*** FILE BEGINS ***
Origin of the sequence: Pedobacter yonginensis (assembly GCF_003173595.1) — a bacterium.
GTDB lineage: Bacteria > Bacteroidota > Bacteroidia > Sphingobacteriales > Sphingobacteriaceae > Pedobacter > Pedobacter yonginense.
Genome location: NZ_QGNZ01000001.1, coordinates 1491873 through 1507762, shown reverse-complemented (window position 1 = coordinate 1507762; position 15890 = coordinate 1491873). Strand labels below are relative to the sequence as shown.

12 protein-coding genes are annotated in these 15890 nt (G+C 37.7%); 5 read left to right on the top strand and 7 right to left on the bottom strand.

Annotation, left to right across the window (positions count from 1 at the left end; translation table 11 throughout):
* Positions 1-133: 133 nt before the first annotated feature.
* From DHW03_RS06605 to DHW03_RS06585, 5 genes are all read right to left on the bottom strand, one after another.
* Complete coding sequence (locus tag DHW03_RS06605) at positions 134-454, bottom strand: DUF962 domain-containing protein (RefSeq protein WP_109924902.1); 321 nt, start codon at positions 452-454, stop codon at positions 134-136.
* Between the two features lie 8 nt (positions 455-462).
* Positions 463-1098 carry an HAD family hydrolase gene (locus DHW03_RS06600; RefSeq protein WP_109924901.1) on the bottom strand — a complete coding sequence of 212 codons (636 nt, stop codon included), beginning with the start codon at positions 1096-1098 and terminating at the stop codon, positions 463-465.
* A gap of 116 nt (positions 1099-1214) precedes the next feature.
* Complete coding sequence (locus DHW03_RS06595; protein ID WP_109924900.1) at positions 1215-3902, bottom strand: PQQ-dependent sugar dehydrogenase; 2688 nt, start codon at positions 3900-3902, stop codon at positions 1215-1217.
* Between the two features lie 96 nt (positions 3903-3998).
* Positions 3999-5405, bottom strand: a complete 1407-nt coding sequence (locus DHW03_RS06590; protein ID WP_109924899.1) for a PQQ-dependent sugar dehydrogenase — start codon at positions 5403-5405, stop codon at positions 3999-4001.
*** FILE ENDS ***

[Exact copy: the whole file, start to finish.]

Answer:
Origin of the sequence: Pedobacter yonginensis (assembly GCF_003173595.1) — a bacterium.
GTDB lineage: Bacteria > Bacteroidota > Bacteroidia > Sphingobacteriales > Sphingobacteriaceae > Pedobacter > Pedobacter yonginense.
Genome location: NZ_QGNZ01000001.1, coordinates 1491873 through 1507762, shown reverse-complemented (window position 1 = coordinate 1507762; position 15890 = coordinate 1491873). Strand labels below are relative to the sequence as shown.

12 protein-coding genes are annotated in these 15890 nt (G+C 37.7%); 5 read left to right on the top strand and 7 right to left on the bottom strand.

Annotation, left to right across the window (positions count from 1 at the left end; translation table 11 throughout):
* Positions 1-133: 133 nt before the first annotated feature.
* From DHW03_RS06605 to DHW03_RS06585, 5 genes are all read right to left on the bottom strand, one after another.
* Complete coding sequence (locus tag DHW03_RS06605) at positions 134-454, bottom strand: DUF962 domain-containing protein (RefSeq protein WP_109924902.1); 321 nt, start codon at positions 452-454, stop codon at positions 134-136.
* Between the two features lie 8 nt (positions 455-462).
* Positions 463-1098 carry an HAD family hydrolase gene (locus DHW03_RS06600; RefSeq protein WP_109924901.1) on the bottom strand — a complete coding sequence of 212 codons (636 nt, stop codon included), beginning with the start codon at positions 1096-1098 and terminating at the stop codon, positions 463-465.
* A gap of 116 nt (positions 1099-1214) precedes the next feature.
* Complete coding sequence (locus DHW03_RS06595; protein ID WP_109924900.1) at positions 1215-3902, bottom strand: PQQ-dependent sugar dehydrogenase; 2688 nt, start codon at positions 3900-3902, stop codon at positions 1215-1217.
* Between the two features lie 96 nt (positions 3903-3998).
* Positions 3999-5405, bottom strand: a complete 1407-nt coding sequence (locus DHW03_RS06590; protein ID WP_109924899.1) for a PQQ-dependent sugar dehydrogenase — start codon at positions 5403-5405, stop codon at positions 3999-4001.